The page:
Travel Round-up: Turning travel diaries into blogs

travelBefore blogging came along, travellers who wanted to record their experiences would write a diary. It’s how I started my own blog, scribbling in a notebook to remember my family’s holidays. Of course, only those diaries which made it to print would ever be seen by the general public. There must be thousands of personal travelogues gathering dust in attics everywhere, some of social and historical significance, recalling a place at a particular time.

Over the last few years, since my father died, I have been typing up his handwritten memoirs and turning them into a blog. His memories of school, National Service and university life are now online and the detail may well be of interest to someone other than his immediate family. I’ve also been able to read about his travels, in particular to Scandinavia. Linking his memories to photographs found in old albums, his thoughts about these destinations have been fascinating for me to read. What did Copenhagen look like in the 1950s? How different was it from cities in the UK?: A Summer in Scandinavia – Copenhagen

Kate from Kate on Thin ice has also been revisiting her father’s memoirs and has published them on her blog. Like me, she has found the process of writing up her dad’s words a touching way to keep his memory alive. Serving in the Royal Navy from 1945 to 1948, Kate’s dad has some wonderful stories to tell. I particularly liked this one, where he tasted melon for the first time: A trip to Rhodes

Another blogger, Sarah, who writes at St Bloggie de Riviere, has created a separate blog, Isn’t that the trailer-tent? to share her mother’s travel diaries from the family’s camping trips in the 1960s and 70s. I’m sure Mary is delighted to have her words typed up by her daughter and grandson. She writes beautifully, with a sense of fun and an enormous amount of fascinating detail, particularly where food is concerned. I loved this post, from a trip to France in the summer of 1971 where she discovers the delights of the French hypermarket and wonders “if only one could believe that such delights would come our way with the Common Market.” 1971: June 10, Basle – Strasbourg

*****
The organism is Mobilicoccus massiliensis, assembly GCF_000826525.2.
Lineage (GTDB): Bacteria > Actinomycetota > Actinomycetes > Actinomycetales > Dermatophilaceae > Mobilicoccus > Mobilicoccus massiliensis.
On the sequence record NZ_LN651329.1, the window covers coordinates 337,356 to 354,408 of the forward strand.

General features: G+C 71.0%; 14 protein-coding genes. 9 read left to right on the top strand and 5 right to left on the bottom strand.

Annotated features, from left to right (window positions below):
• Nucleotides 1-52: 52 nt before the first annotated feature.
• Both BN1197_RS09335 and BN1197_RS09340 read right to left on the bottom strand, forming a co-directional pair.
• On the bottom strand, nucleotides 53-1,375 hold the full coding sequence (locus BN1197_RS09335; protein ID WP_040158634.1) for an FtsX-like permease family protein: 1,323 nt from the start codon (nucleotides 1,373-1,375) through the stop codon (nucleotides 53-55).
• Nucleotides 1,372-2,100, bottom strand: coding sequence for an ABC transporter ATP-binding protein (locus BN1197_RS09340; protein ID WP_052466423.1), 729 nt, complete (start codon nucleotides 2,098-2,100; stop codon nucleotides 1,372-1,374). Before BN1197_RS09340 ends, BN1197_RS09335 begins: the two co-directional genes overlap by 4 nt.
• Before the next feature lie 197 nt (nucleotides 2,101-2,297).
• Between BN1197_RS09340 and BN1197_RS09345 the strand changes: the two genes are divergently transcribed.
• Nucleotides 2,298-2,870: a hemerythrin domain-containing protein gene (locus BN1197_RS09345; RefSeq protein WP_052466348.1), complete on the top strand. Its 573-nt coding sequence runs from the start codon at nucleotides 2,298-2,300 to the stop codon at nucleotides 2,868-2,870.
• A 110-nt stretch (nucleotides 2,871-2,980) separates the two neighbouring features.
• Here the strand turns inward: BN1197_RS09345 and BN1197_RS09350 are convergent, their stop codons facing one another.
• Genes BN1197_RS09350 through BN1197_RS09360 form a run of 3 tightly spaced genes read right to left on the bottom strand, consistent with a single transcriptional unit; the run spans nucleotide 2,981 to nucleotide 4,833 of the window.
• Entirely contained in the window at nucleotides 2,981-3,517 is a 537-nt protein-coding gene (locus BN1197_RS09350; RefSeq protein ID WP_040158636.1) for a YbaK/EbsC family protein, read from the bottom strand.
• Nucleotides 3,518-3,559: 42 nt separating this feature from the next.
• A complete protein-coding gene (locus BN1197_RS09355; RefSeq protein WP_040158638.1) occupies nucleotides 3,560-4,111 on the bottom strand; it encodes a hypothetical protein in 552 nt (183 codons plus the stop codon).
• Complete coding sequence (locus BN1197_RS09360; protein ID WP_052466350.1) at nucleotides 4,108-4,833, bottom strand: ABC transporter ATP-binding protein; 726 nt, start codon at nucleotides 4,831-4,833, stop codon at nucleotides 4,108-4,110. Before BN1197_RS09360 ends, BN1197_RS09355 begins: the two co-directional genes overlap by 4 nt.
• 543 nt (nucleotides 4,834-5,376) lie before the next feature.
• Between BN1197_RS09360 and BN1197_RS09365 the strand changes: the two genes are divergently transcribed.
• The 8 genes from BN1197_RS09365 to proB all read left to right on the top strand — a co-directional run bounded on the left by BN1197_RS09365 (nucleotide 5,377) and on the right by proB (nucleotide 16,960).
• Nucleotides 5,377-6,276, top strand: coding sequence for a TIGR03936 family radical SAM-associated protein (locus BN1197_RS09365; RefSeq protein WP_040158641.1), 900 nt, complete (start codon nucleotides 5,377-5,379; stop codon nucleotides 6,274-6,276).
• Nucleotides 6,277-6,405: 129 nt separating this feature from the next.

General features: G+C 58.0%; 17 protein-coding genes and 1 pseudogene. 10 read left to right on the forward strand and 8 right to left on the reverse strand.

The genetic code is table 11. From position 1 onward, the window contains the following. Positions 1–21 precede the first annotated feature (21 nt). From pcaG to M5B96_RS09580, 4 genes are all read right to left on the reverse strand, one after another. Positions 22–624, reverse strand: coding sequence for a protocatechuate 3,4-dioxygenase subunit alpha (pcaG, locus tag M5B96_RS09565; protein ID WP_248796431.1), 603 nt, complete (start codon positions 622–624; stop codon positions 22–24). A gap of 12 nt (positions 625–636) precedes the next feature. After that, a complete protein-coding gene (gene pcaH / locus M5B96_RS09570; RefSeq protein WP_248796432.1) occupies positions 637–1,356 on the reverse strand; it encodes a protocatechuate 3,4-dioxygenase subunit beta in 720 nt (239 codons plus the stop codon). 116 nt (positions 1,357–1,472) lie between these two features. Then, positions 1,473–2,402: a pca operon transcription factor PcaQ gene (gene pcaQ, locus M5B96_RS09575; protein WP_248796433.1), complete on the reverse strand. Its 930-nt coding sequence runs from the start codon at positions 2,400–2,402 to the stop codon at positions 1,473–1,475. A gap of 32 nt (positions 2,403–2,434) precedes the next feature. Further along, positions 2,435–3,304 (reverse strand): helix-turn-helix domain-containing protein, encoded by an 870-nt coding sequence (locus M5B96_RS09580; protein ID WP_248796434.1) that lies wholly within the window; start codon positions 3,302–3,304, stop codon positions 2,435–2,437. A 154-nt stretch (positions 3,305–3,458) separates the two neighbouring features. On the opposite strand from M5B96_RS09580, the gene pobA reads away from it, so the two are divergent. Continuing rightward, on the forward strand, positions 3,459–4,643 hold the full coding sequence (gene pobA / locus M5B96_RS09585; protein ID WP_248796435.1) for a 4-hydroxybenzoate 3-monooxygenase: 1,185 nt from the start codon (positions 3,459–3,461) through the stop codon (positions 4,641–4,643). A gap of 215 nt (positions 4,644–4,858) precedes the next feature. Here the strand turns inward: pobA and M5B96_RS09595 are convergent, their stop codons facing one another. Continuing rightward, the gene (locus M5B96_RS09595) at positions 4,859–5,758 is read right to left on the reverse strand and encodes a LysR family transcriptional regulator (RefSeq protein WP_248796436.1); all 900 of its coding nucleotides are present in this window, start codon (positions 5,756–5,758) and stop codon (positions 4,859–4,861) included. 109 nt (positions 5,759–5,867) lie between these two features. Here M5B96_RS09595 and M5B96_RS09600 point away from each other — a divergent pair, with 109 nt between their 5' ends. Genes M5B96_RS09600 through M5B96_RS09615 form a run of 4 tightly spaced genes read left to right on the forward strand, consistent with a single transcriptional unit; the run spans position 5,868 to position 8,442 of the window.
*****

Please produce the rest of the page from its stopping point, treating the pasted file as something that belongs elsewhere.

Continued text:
Want to find out where BritMums and their families have been travelling? Here’s a selection, from Cornwall to Washington DC and Japan.

My top 5 holiday hotspots – Bod for Tea

Our Cornwall staycation at Coombe MillMy Travel Monkey

Top 5 things to do in North WalesHere Come the Girls

Paradise Park, Newhaven, East SussexKids Days Out Reviews

A Mark Warner holiday as a single parentOlder Single Mum

About our family holidays in CadizFamily Life in Spain

The quiet hotel – WolfgangseeA Bavarian Sojourn

Costa Brava L’Estartit and the Pirates FestivalMari’s World

Athens: random acts of kindnessMums Do Travel

One afternoon in Georgetown, DCMummy from the Heart

Oasis of the Seas: The biggest doesn’t even cover it!The Ana Mum Diary

The one with all the kimonosThe Mum Blog


Finally, I read a very interesting post from Helen at Actually Mummy who has some great suggestions for days out in London, courtesy of a company called Freaky Rivet, who provide exciting city itineraries for children. The ideas are inexpensive, entertaining and educational and, at a cost of £1, a donation is given to local children’s charities.  Have a look at Helen’s post and you can find further details: Awesome days out for Half Term

Share Button

About Trish Burgess

Trish Burgess started her blog ‘Mum’s Gone To…’ with a series of posts called ‘Mum’s Gone To Iceland’ where she was extremely ill on a whale-watching trip and thought she would die snow-mobiling on a glacier. Thankfully she survived and continued with less scary family trips: ‘Mum’s Gone To…Canada, Cyprus, Barcelona, Berlin etc. Originally from Newcastle upon Tyne she now lives in South Lincolnshire and travels with her husband and occasionally with her son, who is now at university. Trish can be found on Twitter at @mumsgoneto


  1. 03 November 2014 / 09:26

    Hi Trish, thanks for plugging the blog. 🙂